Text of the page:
HONG KONG: Cheaper prices are seen as the primary reason for shopping online for luxury products by Chinese consumers who are spending more time engaged in this activity although brands have been slow to follow, a new report has said. China's Connected Consumers
, from consulting firm KPMG, surveyed 10,200 consumers across China who had bought premium or luxury items during the previous 12 months, and found the digital consumer tended to be more price sensitive, with three quarters looking for better deals or less expensive items.
Convenience was another important factor, cited by 55%, while 51% said online purchasing gave them more reassurance about the country of origin.
Almost one third (32%) welcomed the wider range of products and brands they could access online, while 28% said they were looking for unique items. KPMG noted that this was especially true of those respondents based outside the main cities where the brands may not have traditionally targeted.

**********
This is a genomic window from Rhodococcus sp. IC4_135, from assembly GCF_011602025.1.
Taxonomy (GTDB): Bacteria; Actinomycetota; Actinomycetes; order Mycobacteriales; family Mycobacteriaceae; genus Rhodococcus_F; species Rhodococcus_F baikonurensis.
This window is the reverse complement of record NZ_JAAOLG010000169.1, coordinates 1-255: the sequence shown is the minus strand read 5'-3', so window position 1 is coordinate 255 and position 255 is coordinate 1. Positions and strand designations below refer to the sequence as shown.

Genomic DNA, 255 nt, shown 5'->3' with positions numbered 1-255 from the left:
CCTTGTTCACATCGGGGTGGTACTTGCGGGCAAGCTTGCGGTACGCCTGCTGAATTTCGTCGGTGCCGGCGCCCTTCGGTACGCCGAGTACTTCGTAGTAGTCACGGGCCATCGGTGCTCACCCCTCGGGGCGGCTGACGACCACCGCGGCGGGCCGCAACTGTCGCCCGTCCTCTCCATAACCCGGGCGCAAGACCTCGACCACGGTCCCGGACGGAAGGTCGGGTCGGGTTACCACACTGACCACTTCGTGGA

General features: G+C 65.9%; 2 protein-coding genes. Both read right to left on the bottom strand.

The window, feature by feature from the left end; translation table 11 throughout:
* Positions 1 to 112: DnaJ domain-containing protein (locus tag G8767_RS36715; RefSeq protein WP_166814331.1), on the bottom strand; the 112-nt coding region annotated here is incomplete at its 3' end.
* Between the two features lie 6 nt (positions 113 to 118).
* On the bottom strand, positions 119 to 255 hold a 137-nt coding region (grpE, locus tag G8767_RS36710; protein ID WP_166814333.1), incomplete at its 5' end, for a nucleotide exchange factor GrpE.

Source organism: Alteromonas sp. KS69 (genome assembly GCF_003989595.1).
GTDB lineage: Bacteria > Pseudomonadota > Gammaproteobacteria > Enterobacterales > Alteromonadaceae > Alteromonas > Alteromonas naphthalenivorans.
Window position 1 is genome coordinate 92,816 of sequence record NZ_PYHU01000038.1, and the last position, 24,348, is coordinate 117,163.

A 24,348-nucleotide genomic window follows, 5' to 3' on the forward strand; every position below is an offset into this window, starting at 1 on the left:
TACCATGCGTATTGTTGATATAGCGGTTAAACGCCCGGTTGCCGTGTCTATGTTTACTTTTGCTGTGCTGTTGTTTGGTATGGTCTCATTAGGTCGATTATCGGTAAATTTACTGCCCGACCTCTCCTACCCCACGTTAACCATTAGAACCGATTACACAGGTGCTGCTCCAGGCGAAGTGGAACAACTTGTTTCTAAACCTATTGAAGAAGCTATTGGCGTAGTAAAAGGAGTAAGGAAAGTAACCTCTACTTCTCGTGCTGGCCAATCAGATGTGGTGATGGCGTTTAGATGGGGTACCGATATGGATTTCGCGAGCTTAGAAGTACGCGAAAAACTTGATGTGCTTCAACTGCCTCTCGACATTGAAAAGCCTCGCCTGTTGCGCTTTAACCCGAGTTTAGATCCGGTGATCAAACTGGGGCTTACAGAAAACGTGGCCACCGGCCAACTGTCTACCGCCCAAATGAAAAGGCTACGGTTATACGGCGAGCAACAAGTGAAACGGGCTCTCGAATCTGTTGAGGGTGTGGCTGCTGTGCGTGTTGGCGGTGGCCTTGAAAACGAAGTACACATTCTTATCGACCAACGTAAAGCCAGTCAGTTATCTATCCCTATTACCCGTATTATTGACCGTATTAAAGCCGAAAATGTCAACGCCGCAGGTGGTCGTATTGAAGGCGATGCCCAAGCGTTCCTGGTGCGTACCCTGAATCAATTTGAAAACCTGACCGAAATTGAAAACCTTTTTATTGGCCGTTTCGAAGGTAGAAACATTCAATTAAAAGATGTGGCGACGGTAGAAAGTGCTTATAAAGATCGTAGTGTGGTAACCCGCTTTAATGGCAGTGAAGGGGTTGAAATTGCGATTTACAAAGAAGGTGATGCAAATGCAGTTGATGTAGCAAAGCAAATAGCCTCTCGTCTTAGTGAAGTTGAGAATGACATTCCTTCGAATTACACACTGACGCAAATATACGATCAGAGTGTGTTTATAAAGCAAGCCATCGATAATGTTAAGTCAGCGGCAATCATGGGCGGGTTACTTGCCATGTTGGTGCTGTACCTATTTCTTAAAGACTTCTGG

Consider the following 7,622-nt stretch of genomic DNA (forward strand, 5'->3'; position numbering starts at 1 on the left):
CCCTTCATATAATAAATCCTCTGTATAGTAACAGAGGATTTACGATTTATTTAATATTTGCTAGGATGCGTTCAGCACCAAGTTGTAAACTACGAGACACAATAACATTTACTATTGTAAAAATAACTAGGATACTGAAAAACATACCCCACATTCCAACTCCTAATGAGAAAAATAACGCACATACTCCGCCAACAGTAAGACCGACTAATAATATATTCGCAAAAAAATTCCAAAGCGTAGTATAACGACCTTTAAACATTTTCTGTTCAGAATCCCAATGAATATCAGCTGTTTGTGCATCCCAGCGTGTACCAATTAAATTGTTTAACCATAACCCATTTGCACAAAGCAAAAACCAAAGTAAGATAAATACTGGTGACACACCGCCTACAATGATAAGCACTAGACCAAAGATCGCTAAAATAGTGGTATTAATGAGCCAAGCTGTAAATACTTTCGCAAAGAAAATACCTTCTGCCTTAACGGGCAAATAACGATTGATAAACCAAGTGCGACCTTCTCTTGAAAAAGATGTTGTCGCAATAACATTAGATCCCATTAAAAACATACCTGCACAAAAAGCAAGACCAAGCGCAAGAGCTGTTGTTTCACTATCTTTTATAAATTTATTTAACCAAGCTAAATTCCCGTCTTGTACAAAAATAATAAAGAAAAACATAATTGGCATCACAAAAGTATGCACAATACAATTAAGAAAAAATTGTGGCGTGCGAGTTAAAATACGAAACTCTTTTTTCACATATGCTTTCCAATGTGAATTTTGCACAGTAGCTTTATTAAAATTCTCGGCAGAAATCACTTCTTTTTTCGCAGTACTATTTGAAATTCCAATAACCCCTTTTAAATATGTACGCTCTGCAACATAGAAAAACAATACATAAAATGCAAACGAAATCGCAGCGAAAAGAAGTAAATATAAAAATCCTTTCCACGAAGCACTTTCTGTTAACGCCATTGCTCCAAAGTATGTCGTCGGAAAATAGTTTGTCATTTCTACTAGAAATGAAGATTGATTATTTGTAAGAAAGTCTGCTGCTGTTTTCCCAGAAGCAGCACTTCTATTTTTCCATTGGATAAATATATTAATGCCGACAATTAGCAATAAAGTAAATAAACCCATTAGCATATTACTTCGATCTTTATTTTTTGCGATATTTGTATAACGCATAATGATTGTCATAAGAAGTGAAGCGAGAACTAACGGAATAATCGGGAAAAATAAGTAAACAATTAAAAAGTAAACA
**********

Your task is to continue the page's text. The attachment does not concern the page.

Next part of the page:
And these were enthusiastic consumers – 70% of respondents said they used their desktop every day, and 60% their smartphones, in order to purchase items or search for information on luxury products.
Nick Debnam, Chairman, Asia Pacific Region, Consumer Markets, KPMG China, noted luxury brands had hesitated to embrace online strategies "because so much of the brand is about the experience of going into a traditional bricks-and-mortar shop, to learn about the brand and its heritage".
And there continues to be optimism about the future of physical stores in the luxury sector. Italian fashion supplier and wholesaler Firmati & Griffati is partnering with developer Shanghai Zonfa Commercial Management to open a shopping complex and distribution centre for affordable luxury brands on the outskirts of Shanghai.
The South China Morning Post said the Outletmart, opening later this year, would have 15,000 square metres of shopping space
and was "an attempt to redefine the mainland luxury market".
Zonfa CEO Richard Ding said the luxury market was about design and creativity and not the spending habits of corrupt officials. He pointed out that most luxury buyers were to be found in the growing affluent middle class.
And Duke Zeng, head of retail, North China, at property services firm DTZ, said that the impact of online shopping had been restricted to mass-market products, adding "it won't bring a sea change to the whole retail industry".
Data sourced from KPMG, South China Morning Post; additional content by Warc staff